Serena Williams, on the eve of her last-16 match against Svetlana Kuznetsova here, described every defeat she suffers as “major international news”.
It was ultimately a case, then, of nothing to report. Move on, please. Focus on something more interesting than the champion simply grinding another opponent into the dust.
That may be somewhat harsh on Kuznetsova, who before the rain delay that forced the players to leave Centre Court for close to half an hour was well and truly in this contest, even breaking Williams to lead 5-4 in the first set. But after the pair returned under the roof, with the score at 5-5, Williams simply stepped up a gear and dominated until the finish, winning 7-5, 6-0 to set up a quarter-final against Anastasia Pavlyuchenkova on Tuesday afternoon.
Williams should triumph against what will be her second Russian opponent in two days and for neutrals there remains the tantalising prospect of an all-Williams final after Venus also won on Monday. The five-times champion, located in the bottom half of the draw, overcame the Spaniard Carla Suárez Navarro 7-6, 6-4 in a match that was also halted because of rain and next faces Yaroslava Shvedova, of Kazakhstan, in what will be the 36-year-old’s first quarter-final appearance at this championship since 2010.
The sisters have faced each other in four previous Wimbledon finals, with Serena winning three times, in 2002, 2003 and 2009, and Venus triumphing in 2008. The prospect of a fifth encounter between not only the two oldest females left here but also the only American ones after a generally bad Independence Day for those from the other side of the Atlantic, was something Serena declined to discuss after victory over Kuznetsova. There was plenty of praise for Venus, however, with the 34-year-old describing her elder sister as “my toughest opponent”.
At times on Monday it appeared as if Williams’s toughest opponent was going to be the conditions. The light drizzle which followed a gloriously warm start to the day left moisture on the uncovered Centre Court surface and both players were clearly struggling from the start to maintain their footing and balance. It was Williams who appeared to be suffering the more, seen most starkly when she slipped over completely after Kuznetsova swept a shot beyond her to break Williams for a second time and take that 5-4 lead.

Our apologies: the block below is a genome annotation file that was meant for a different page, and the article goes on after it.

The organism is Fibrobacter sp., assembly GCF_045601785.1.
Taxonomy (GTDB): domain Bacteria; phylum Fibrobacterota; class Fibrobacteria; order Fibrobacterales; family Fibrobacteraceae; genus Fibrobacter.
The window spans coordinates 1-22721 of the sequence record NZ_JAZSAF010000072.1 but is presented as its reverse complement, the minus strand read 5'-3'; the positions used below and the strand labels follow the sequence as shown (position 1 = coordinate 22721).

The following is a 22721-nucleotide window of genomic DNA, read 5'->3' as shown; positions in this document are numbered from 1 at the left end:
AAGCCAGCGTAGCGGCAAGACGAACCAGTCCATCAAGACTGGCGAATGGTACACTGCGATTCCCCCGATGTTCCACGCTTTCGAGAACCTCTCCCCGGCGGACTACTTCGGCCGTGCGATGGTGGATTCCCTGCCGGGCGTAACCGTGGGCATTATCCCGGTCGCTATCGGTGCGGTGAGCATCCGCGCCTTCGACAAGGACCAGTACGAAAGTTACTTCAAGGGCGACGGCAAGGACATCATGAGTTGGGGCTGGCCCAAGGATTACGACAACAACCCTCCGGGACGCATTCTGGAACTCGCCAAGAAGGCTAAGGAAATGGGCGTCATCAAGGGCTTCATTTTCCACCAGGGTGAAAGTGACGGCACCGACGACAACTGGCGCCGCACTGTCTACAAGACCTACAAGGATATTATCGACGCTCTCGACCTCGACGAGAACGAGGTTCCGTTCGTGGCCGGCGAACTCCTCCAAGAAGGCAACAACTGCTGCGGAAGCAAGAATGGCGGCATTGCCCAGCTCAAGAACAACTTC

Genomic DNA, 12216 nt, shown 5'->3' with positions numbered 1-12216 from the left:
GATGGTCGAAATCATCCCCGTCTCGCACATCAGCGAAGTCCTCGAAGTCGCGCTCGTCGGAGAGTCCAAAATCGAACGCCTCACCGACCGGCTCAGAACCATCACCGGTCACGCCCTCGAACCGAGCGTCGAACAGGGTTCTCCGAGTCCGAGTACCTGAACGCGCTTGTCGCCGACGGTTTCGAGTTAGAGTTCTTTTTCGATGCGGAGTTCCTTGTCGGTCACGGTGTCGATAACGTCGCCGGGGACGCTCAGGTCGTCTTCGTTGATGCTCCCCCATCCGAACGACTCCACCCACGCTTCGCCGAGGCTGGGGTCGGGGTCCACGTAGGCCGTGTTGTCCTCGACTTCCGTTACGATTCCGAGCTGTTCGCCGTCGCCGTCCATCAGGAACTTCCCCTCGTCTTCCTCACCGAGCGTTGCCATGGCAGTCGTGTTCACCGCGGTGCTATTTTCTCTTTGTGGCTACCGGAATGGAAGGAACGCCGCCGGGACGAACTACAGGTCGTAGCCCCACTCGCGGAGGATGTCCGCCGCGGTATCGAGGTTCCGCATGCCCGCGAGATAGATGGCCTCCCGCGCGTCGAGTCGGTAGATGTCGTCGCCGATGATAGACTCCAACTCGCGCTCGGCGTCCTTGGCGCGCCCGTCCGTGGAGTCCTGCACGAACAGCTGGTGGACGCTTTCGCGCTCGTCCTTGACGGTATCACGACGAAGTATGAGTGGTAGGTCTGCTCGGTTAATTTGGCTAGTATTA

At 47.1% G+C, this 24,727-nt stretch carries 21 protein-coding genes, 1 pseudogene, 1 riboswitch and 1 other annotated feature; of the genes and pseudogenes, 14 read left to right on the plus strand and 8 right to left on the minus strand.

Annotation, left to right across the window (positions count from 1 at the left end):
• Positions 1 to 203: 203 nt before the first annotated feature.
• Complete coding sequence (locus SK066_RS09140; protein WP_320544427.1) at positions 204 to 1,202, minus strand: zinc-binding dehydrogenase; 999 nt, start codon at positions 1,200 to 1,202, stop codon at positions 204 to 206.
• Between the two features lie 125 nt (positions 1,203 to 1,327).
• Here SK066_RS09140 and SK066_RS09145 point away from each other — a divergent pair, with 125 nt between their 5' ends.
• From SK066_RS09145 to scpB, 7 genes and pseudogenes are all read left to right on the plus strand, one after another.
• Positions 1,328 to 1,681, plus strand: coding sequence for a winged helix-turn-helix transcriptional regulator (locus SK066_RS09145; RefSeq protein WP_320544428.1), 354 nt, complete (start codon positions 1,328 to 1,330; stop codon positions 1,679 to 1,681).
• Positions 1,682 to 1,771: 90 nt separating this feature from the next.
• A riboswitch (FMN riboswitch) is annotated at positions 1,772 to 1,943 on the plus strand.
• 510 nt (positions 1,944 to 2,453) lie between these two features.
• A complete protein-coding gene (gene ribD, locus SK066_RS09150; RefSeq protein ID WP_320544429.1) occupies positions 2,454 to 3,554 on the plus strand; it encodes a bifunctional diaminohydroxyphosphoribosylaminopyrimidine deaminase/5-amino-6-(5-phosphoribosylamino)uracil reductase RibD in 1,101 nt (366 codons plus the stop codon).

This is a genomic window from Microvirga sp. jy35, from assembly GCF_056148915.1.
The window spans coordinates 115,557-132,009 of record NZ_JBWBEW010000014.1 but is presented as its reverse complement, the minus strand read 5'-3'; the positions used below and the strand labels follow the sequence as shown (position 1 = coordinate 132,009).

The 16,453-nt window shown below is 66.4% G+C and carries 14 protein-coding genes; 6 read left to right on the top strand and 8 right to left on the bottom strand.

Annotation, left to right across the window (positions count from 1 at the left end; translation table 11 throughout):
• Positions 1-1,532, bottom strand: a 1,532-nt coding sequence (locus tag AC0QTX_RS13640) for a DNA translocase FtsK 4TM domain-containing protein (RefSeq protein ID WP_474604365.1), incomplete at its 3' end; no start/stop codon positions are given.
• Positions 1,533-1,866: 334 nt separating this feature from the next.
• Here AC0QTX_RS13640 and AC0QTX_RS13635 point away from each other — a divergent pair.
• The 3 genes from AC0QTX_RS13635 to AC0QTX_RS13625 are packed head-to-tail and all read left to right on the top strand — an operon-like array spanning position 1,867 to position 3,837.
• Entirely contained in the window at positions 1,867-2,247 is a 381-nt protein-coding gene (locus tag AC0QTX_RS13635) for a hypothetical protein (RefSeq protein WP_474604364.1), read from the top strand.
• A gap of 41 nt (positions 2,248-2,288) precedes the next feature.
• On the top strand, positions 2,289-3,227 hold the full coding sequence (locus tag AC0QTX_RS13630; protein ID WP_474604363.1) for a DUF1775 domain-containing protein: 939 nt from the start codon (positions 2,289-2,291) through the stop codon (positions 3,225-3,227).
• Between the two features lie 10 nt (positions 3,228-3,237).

Williams broke back immediately and it was then that she expressed her concerns about the conditions to the umpire, Marija Cicak, and the tournament referee, Andrew Jarrett. When talking to Cicak, Williams could be heard saying: “I’m going to fall. Can’t they just close the roof?” The Croatia official’s response was inaudible but Williams was then heard saying: “If I get hurt, I’m suing.” The players were shortly taken off after a slip by one of the ball boys that caused howls of laughter from a crowd living up to its reputation for being easily amused.
Williams was in typically confrontational mode when asked about her threat of legal action in the post-match media conference – “Oh you guys, don’t even try me like that. I have no future of suing Wimbledon. That’s just completely absurd and wrong” – but did admit that before the rain break she had become “worked up” by a contest in which she was being fully pushed by her opponent and required calming down from her coach, Patrick Mouratoglou. “He’s just so sangfroid and that really helps me,” she said. “It helps me realise that when I’m calm I usually find the answers.” And that is exactly what Williams did after the players returned to a covered Centre Court shortly after 4.20pm. With the first set wrapped up in 56 minutes, Williams needed only another 20 to blast through the second. Kuznetsova simply had no response to the booming serves and groundstrokes that came her away, among them a 122mph ace, and ultimately the 13th seed may reflect that she should have put up a fight when Williams called on Cicak to close the roof, with the increasingly humid conditions that come with doing so only aiding the American’s big-hitting game.
In total Williams served 14 aces (compared with none by her opponent) and a staggering 43 winners. Little wonder the world No1 was ultimately pleased with her performance. “I felt like I was really dialled in, focused today,” she said.
Next up, then, is Pavlyuchenkova following her 6-3, 6-3 victory over another American, Coco Vandeweghe, on Court 18. Williams has won all five of her previous matches against the 24-year-old, with Tuesday’s encounter the first to take place on grass. Even a heavy downpour should not stop the 21-times major winner, and six-times winner of this tournament, from easily beating an opponent who before this year had never gone beyond the second round at Wimbledon.
For Venus there is a greater sense of danger given that in Shvedova she is facing an altogether new opponent. Yet having rolled back the years by getting to the last eight here and re-establishing herself in the world’s top 10, it is little wonder that the veteran is relishing the challenge ahead. “I’ve been here before, so I’m not like a deer in the headlights,” she said. “So of course I want more.
“That’s what anybody would want in a quarter-final.”
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